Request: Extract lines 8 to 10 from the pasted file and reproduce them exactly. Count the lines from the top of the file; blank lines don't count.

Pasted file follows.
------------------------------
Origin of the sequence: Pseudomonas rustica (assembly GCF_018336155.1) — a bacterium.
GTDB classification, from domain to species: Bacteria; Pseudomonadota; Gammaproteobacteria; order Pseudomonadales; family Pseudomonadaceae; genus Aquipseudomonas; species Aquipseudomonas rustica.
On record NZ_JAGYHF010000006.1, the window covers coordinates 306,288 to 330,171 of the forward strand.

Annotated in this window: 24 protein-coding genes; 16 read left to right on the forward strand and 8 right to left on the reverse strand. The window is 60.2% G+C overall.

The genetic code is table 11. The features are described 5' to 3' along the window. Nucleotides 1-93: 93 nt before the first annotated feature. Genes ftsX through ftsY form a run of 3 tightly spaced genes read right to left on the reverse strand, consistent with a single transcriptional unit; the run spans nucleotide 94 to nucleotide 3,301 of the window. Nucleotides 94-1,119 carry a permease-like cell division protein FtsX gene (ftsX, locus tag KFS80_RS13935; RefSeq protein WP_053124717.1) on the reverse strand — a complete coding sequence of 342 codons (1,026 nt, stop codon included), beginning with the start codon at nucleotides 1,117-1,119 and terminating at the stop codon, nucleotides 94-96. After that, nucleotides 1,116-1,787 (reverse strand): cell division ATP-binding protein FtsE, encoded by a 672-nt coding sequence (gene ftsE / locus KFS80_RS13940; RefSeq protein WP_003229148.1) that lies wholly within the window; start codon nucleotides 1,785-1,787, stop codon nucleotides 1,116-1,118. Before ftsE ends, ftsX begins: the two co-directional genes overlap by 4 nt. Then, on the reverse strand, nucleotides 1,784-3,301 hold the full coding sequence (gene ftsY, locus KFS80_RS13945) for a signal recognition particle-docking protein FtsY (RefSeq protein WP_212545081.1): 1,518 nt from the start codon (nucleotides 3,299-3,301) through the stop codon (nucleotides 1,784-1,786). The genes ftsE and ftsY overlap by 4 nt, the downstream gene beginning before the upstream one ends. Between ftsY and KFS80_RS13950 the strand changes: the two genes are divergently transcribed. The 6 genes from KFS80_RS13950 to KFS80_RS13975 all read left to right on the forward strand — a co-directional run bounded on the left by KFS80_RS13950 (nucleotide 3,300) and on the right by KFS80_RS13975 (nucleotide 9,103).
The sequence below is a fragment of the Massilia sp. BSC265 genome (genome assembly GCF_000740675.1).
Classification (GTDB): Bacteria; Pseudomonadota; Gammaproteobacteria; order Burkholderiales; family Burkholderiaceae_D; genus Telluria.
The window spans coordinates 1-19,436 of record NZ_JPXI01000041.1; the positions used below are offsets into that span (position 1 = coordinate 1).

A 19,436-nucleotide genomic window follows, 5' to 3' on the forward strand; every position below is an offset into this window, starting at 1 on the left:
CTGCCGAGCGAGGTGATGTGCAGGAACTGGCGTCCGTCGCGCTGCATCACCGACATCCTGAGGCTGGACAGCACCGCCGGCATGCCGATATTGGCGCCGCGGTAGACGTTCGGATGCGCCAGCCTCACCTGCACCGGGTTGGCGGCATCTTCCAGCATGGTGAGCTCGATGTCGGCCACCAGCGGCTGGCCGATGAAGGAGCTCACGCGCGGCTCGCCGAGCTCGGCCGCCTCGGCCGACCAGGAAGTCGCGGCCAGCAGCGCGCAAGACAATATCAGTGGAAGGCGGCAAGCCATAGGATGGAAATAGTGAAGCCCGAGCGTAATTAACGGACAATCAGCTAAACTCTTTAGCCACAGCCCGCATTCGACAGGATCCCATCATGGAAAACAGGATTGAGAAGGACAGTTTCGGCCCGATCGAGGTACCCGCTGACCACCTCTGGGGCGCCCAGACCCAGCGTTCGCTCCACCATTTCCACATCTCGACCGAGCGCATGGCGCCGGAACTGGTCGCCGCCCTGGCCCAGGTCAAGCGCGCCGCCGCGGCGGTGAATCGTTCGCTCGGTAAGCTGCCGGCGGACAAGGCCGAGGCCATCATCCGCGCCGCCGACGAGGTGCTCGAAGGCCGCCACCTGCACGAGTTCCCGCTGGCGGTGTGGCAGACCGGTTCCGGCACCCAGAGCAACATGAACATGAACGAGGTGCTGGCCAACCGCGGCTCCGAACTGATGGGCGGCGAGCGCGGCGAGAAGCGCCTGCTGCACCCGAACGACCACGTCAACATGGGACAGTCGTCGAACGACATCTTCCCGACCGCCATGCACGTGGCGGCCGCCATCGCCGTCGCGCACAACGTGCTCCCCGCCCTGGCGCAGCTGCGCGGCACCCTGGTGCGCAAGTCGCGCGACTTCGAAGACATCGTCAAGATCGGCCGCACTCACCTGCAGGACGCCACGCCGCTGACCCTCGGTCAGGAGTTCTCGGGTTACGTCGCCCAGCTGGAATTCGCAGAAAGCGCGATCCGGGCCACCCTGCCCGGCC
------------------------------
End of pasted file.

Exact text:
The window spans coordinates 1-19,436 of record NZ_JPXI01000041.1; the positions used below are offsets into that span (position 1 = coordinate 1).

A 19,436-nucleotide genomic window follows, 5' to 3' on the forward strand; every position below is an offset into this window, starting at 1 on the left:
CTGCCGAGCGAGGTGATGTGCAGGAACTGGCGTCCGTCGCGCTGCATCACCGACATCCTGAGGCTGGACAGCACCGCCGGCATGCCGATATTGGCGCCGCGGTAGACGTTCGGATGCGCCAGCCTCACCTGCACCGGGTTGGCGGCATCTTCCAGCATGGTGAGCTCGATGTCGGCCACCAGCGGCTGGCCGATGAAGGAGCTCACGCGCGGCTCGCCGAGCTCGGCCGCCTCGGCCGACCAGGAAGTCGCGGCCAGCAGCGCGCAAGACAATATCAGTGGAAGGCGGCAAGCCATAGGATGGAAATAGTGAAGCCCGAGCGTAATTAACGGACAATCAGCTAAACTCTTTAGCCACAGCCCGCATTCGACAGGATCCCATCATGGAAAACAGGATTGAGAAGGACAGTTTCGGCCCGATCGAGGTACCCGCTGACCACCTCTGGGGCGCCCAGACCCAGCGTTCGCTCCACCATTTCCACATCTCGACCGAGCGCATGGCGCCGGAACTGGTCGCCGCCCTGGCCCAGGTCAAGCGCGCCGCCGCGGCGGTGAATCGTTCGCTCGGTAAGCTGCCGGCGGACAAGGCCGAGGCCATCATCCGCGCCGCCGACGAGGTGCTCGAAGGCCGCCACCTGCACGAGTTCCCGCTGGCGGTGTGGCAGACCGGTTCCGGCACCCAGAGCAACATGAACATGAACGAGGTGCTGGCCAACCGCGGCTCCGAACTGATGGGCGGCGAGCGCGGCGAGAAGCGCCTGCTGCACCCGAACGACCACGTCAACATGGGACAGTCGTCGAACGACATCTTCCCGACCGCCATGCACGTGGCGGCCGCCATCGCCGTCGCGCACAACGTGCTCCCCGCCCTGGCGCAGCTGCGCGGCACCCTGGTGCGCAAGTCGCGCGACTTCGAAGACATCGTCAAGATCGGCCGCACTCACCTGCAGGACGCCACGCCGCTGACCCTCGGTCAGGAGTTCTCGGGTTACGTCGCCCAGCTGGAATTCGCAGAAAGCGCGATCCGGGCCACCCTGCCCGGCC